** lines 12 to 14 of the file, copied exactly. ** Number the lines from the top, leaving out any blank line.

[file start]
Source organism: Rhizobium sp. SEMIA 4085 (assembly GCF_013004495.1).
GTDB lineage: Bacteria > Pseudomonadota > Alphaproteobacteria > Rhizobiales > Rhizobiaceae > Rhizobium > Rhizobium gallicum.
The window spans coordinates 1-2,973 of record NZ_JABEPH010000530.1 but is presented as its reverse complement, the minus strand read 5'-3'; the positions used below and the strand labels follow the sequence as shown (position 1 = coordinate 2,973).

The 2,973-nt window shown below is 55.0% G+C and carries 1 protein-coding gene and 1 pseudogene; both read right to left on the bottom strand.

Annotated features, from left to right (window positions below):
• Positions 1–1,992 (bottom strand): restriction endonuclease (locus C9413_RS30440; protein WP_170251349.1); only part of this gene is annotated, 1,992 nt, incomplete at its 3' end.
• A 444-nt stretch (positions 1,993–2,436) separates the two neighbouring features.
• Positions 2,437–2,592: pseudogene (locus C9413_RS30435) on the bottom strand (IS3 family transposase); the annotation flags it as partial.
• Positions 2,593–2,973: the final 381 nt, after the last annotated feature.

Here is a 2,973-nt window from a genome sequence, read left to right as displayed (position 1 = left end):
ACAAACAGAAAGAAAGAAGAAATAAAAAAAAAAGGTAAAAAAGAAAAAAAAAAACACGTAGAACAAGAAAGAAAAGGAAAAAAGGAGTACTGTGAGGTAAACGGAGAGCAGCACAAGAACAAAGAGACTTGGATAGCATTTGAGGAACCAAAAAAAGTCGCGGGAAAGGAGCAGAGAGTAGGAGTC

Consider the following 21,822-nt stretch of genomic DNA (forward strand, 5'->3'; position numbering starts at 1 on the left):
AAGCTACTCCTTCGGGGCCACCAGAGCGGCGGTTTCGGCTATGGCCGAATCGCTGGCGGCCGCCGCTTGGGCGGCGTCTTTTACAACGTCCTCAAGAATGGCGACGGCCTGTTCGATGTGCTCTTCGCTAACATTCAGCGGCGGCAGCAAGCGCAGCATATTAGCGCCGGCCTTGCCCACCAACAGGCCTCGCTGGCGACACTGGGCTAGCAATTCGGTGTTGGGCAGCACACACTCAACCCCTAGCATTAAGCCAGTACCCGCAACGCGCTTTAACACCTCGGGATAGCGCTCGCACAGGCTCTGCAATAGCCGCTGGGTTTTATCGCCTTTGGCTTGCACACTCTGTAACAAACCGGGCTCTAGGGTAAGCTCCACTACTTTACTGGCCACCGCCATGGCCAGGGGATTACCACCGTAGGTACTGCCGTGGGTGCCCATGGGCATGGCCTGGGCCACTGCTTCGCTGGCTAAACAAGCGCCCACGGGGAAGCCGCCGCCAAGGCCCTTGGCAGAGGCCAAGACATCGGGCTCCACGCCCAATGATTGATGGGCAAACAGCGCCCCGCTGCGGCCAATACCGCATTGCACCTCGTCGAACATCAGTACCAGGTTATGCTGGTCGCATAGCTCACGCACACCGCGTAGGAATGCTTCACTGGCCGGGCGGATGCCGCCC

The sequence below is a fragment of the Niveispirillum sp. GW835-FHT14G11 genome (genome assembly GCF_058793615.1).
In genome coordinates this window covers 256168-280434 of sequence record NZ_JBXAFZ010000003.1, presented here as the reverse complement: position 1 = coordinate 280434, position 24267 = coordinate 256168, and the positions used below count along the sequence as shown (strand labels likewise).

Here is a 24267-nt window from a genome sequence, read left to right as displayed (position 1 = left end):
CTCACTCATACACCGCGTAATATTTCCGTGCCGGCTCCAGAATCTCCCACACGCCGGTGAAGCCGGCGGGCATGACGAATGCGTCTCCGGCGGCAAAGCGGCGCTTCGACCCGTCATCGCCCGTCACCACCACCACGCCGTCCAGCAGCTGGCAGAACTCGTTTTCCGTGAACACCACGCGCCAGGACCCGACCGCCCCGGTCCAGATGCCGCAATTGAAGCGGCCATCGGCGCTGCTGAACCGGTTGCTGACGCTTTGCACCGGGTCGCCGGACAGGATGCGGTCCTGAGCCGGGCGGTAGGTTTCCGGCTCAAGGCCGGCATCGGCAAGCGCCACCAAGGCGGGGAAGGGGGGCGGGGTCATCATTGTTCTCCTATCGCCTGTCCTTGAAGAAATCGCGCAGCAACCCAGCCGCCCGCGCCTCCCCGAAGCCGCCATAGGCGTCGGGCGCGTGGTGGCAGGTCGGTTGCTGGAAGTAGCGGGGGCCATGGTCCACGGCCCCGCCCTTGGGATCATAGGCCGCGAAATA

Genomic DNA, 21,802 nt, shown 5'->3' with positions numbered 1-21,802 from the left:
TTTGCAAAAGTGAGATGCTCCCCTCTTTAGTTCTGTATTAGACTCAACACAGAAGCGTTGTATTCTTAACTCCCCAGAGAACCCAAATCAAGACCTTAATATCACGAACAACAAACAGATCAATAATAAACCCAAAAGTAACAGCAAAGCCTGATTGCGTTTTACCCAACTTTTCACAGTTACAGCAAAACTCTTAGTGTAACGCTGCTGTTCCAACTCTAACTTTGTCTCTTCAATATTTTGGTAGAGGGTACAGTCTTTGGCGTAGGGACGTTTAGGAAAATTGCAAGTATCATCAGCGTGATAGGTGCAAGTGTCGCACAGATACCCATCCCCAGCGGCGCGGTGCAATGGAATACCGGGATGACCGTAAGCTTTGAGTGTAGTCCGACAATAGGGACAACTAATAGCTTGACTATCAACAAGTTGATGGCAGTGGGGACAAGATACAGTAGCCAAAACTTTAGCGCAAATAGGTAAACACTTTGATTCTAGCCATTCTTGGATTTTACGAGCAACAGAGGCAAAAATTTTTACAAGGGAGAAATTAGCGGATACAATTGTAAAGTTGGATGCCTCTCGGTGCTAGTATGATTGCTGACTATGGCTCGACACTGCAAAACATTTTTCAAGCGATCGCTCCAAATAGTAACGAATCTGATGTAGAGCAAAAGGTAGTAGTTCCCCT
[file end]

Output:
Consider the following 21,822-nt stretch of genomic DNA (forward strand, 5'->3'; position numbering starts at 1 on the left):
AAGCTACTCCTTCGGGGCCACCAGAGCGGCGGTTTCGGCTATGGCCGAATCGCTGGCGGCCGCCGCTTGGGCGGCGTCTTTTACAACGTCCTCAAGAATGGCGACGGCCTGTTCGATGTGCTCTTCGCTAACATTCAGCGGCGGCAGCAAGCGCAGCATATTAGCGCCGGCCTTGCCCACCAACAGGCCTCGCTGGCGACACTGGGCTAGCAATTCGGTGTTGGGCAGCACACACTCAACCCCTAGCATTAAGCCAGTACCCGCAACGCGCTTTAACACCTCGGGATAGCGCTCGCACAGGCTCTGCAATAGCCGCTGGGTTTTATCGCCTTTGGCTTGCACACTCTGTAACAAACCGGGCTCTAGGGTAAGCTCCACTACTTTACTGGCCACCGCCATGGCCAGGGGATTACCACCGTAGGTACTGCCGTGGGTGCCCATGGGCATGGCCTGGGCCACTGCTTCGCTGGCTAAACAAGCGCCCACGGGGAAGCCGCCGCCAAGGCCCTTGGCAGAGGCCAAGACATCGGGCTCCACGCCCAATGATTGATGGGCAAACAGCGCCCCGCTGCGGCCAATACCGCATTGCACCTCGTCGAACATCAGTACCAGGTTATGCTGGTCGCATAGCTCACGCACACCGCGTAGGAATGCTTCACTGGCCGGGCGGATGCCGCCC

The sequence below is a fragment of the Niveispirillum sp. GW835-FHT14G11 genome (genome assembly GCF_058793615.1).